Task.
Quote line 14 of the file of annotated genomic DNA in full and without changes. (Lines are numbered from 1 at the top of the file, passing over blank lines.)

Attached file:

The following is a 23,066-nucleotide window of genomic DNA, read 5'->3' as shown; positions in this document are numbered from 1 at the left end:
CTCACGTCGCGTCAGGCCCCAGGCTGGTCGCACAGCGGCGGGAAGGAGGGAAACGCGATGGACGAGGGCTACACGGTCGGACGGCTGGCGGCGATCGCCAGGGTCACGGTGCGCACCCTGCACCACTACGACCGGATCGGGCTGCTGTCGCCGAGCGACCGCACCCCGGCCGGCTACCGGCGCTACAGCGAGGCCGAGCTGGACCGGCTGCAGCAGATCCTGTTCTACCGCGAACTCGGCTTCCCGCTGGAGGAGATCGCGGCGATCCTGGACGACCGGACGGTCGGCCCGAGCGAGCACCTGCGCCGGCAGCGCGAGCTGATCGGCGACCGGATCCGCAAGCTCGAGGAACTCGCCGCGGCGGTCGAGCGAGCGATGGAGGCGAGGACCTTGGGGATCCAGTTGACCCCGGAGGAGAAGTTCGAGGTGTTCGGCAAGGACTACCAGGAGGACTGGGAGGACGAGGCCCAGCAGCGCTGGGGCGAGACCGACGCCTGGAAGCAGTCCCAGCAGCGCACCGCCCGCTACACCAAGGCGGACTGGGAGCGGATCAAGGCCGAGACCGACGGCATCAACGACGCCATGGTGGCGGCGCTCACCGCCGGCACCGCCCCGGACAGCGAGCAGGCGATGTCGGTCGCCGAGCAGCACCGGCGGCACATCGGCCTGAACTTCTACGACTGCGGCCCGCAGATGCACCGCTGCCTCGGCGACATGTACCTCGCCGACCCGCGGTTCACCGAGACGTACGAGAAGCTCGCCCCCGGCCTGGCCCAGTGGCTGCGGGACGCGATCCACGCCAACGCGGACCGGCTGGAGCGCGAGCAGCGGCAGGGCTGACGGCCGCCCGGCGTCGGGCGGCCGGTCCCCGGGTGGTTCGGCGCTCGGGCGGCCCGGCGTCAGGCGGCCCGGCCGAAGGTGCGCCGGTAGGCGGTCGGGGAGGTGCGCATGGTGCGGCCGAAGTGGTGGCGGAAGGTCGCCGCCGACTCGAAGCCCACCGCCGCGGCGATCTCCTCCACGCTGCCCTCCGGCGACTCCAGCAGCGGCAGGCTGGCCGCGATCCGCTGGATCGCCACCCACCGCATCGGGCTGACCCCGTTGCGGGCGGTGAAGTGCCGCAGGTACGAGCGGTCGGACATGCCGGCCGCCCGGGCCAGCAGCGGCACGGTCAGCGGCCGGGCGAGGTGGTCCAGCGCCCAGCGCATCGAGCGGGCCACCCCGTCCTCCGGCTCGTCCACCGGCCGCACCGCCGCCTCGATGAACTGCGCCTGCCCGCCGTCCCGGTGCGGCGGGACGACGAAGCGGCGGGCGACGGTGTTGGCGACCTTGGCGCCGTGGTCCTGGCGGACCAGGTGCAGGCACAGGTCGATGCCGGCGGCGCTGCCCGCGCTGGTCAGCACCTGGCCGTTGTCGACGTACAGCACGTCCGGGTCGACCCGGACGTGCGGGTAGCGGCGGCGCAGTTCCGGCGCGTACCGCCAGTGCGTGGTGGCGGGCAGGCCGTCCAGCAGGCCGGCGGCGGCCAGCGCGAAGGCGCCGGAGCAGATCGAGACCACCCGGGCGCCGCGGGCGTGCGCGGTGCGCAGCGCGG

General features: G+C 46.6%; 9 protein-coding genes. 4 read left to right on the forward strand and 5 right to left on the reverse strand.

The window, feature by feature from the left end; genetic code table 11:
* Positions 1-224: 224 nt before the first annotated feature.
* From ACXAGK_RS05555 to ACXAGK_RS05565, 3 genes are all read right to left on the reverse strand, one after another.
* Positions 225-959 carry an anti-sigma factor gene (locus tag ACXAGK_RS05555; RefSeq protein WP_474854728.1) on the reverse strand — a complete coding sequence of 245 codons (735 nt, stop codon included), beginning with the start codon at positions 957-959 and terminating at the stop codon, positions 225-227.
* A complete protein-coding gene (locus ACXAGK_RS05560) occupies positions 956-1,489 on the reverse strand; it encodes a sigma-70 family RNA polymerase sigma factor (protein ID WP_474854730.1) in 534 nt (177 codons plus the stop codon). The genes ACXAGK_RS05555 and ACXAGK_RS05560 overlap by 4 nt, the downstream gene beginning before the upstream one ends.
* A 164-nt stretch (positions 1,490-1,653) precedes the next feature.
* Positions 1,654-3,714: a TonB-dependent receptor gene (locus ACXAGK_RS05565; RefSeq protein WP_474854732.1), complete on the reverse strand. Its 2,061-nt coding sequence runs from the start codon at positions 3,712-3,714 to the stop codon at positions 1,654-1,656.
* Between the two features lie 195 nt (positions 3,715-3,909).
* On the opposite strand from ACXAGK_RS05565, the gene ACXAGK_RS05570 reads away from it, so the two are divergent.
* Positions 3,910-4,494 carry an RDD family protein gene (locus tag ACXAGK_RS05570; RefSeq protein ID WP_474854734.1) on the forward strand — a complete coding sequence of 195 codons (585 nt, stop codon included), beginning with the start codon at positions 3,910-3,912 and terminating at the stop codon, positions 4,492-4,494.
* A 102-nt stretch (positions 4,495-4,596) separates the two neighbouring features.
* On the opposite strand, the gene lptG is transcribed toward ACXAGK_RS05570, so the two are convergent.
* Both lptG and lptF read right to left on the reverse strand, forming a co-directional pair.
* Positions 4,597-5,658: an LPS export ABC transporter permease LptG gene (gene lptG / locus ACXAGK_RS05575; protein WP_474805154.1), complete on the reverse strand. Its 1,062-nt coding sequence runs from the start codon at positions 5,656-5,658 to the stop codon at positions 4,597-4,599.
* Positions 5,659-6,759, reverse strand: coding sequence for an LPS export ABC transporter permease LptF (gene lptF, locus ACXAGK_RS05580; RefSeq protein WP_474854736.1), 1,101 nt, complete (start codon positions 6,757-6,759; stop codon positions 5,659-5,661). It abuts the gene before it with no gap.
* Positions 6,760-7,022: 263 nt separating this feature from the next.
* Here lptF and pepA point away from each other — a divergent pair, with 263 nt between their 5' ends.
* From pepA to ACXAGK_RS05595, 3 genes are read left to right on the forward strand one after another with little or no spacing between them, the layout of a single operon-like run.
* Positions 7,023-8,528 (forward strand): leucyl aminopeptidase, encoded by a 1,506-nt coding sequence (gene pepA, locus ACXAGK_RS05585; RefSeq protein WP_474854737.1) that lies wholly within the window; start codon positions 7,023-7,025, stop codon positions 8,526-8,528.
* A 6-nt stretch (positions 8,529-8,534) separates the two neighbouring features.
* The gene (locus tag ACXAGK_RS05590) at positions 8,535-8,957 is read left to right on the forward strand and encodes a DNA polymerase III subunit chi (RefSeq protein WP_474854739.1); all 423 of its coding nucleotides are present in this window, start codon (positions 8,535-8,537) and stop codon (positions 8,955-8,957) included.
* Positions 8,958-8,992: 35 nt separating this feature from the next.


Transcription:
* A 102-nt stretch (positions 4,495-4,596) separates the two neighbouring features.